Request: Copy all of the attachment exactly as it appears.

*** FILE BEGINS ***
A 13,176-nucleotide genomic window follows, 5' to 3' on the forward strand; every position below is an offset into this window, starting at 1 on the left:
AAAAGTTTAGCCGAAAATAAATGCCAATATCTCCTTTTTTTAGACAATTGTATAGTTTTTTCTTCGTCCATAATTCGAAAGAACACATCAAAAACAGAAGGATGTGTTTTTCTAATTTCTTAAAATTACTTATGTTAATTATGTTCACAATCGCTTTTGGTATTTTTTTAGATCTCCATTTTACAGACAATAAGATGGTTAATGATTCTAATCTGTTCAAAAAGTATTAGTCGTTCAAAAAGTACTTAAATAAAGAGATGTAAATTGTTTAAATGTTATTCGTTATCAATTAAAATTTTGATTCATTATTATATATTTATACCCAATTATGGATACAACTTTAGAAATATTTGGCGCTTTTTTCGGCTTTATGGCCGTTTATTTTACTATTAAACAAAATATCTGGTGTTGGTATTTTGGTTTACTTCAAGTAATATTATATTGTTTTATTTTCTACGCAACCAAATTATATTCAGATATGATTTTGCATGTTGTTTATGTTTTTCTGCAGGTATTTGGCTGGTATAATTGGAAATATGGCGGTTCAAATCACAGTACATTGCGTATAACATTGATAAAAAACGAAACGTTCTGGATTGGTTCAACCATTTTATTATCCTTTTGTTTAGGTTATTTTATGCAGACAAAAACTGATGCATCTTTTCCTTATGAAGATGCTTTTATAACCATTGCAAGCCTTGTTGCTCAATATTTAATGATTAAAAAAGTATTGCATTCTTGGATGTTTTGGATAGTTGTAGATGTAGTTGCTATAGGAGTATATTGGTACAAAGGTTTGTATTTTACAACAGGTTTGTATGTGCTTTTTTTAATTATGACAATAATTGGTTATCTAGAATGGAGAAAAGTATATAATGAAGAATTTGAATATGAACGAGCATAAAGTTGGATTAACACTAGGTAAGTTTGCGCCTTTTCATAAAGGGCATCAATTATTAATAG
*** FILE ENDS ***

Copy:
A 13,176-nucleotide genomic window follows, 5' to 3' on the forward strand; every position below is an offset into this window, starting at 1 on the left:
AAAAGTTTAGCCGAAAATAAATGCCAATATCTCCTTTTTTTAGACAATTGTATAGTTTTTTCTTCGTCCATAATTCGAAAGAACACATCAAAAACAGAAGGATGTGTTTTTCTAATTTCTTAAAATTACTTATGTTAATTATGTTCACAATCGCTTTTGGTATTTTTTTAGATCTCCATTTTACAGACAATAAGATGGTTAATGATTCTAATCTGTTCAAAAAGTATTAGTCGTTCAAAAAGTACTTAAATAAAGAGATGTAAATTGTTTAAATGTTATTCGTTATCAATTAAAATTTTGATTCATTATTATATATTTATACCCAATTATGGATACAACTTTAGAAATATTTGGCGCTTTTTTCGGCTTTATGGCCGTTTATTTTACTATTAAACAAAATATCTGGTGTTGGTATTTTGGTTTACTTCAAGTAATATTATATTGTTTTATTTTCTACGCAACCAAATTATATTCAGATATGATTTTGCATGTTGTTTATGTTTTTCTGCAGGTATTTGGCTGGTATAATTGGAAATATGGCGGTTCAAATCACAGTACATTGCGTATAACATTGATAAAAAACGAAACGTTCTGGATTGGTTCAACCATTTTATTATCCTTTTGTTTAGGTTATTTTATGCAGACAAAAACTGATGCATCTTTTCCTTATGAAGATGCTTTTATAACCATTGCAAGCCTTGTTGCTCAATATTTAATGATTAAAAAAGTATTGCATTCTTGGATGTTTTGGATAGTTGTAGATGTAGTTGCTATAGGAGTATATTGGTACAAAGGTTTGTATTTTACAACAGGTTTGTATGTGCTTTTTTTAATTATGACAATAATTGGTTATCTAGAATGGAGAAAAGTATATAATGAAGAATTTGAATATGAACGAGCATAAAGTTGGATTAACACTAGGTAAGTTTGCGCCTTTTCATAAAGGGCATCAATTATTAATAG